Veteran reporter Andrew H. Malcolm profiles the dualistic nature of hockey--its beauty and brutality--as embodied by the NHL's smallest player, blank-toothed Theoren Fleury. Fury
is a thorough, moving account of the Calgary Flames's lovable and feisty all-star that puts the reader on the ice and in the locker room of a sport that usually chews up players of Fleury's size. The former New York Times
Canadian bureau chief knows his setting intimately--whether it's the roar of the crowd during a professional game or the deep silence of an abandoned ice rink somewhere out on the Ottawa plains. And with a mixture of curiosity and empathy, he investigates the driving force that allows a 5-foot, 6-inch, 160-pound man to compete in a rink full of larger, hard-charging adversaries. Besides chronicling a season with little Fleury and the Flames, however, Malcolm also portrays the enduring culture and tradition that is North American hockey. The result is a thoughtful understanding of--and appreciation for--the scrappy Theo Fleury and the deeply woven Canadian hockey obsession.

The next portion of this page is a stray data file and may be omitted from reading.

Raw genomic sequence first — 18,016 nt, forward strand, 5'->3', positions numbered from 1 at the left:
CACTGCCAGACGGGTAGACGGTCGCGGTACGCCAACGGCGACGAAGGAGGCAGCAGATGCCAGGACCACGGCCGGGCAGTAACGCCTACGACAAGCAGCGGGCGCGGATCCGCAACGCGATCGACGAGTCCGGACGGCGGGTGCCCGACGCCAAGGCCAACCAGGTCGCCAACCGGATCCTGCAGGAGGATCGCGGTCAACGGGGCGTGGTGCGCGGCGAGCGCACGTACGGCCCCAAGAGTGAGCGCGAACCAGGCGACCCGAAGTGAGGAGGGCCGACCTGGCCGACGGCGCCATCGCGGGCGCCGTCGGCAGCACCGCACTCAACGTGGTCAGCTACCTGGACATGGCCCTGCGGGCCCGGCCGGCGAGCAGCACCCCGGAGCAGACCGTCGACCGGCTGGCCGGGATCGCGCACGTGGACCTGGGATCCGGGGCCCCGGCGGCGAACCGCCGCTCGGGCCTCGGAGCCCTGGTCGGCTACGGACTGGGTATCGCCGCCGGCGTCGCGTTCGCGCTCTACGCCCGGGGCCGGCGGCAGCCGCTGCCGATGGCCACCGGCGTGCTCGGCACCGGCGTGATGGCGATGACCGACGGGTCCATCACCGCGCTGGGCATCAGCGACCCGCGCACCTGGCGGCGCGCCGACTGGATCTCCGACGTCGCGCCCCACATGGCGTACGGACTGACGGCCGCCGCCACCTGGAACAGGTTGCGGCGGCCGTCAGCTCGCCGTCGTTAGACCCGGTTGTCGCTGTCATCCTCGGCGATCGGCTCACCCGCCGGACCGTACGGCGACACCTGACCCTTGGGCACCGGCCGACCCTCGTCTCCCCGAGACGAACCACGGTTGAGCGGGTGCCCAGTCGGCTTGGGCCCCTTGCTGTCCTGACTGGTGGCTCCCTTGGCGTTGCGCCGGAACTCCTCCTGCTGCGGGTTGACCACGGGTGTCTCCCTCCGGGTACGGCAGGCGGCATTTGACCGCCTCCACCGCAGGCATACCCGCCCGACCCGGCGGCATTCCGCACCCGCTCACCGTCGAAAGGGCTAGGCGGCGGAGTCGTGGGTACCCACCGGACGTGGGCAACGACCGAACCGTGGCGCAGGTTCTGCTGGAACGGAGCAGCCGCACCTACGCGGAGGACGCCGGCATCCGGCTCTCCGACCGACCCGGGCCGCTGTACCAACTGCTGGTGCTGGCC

--This text refers to an out of print or unavailable edition of this title.
“The best hockey biography of the season.”
–Globe and Mail
“As told in Fury
, Theo Fleury’s life story represents a dramatic hockey tale. Fury
tells anyone who reads it why hockey is growing so fast and why it is
The Coolest Game on Earth.”
–NHL Commissioner Gary B. Bettman
“Malcolm’s unique reporting and writing skills take all of us – non-sports fans too – inside the life of a professional athlete and his team for a fascinating glimpse of human nature on the rampage.”
–Peter C. Newman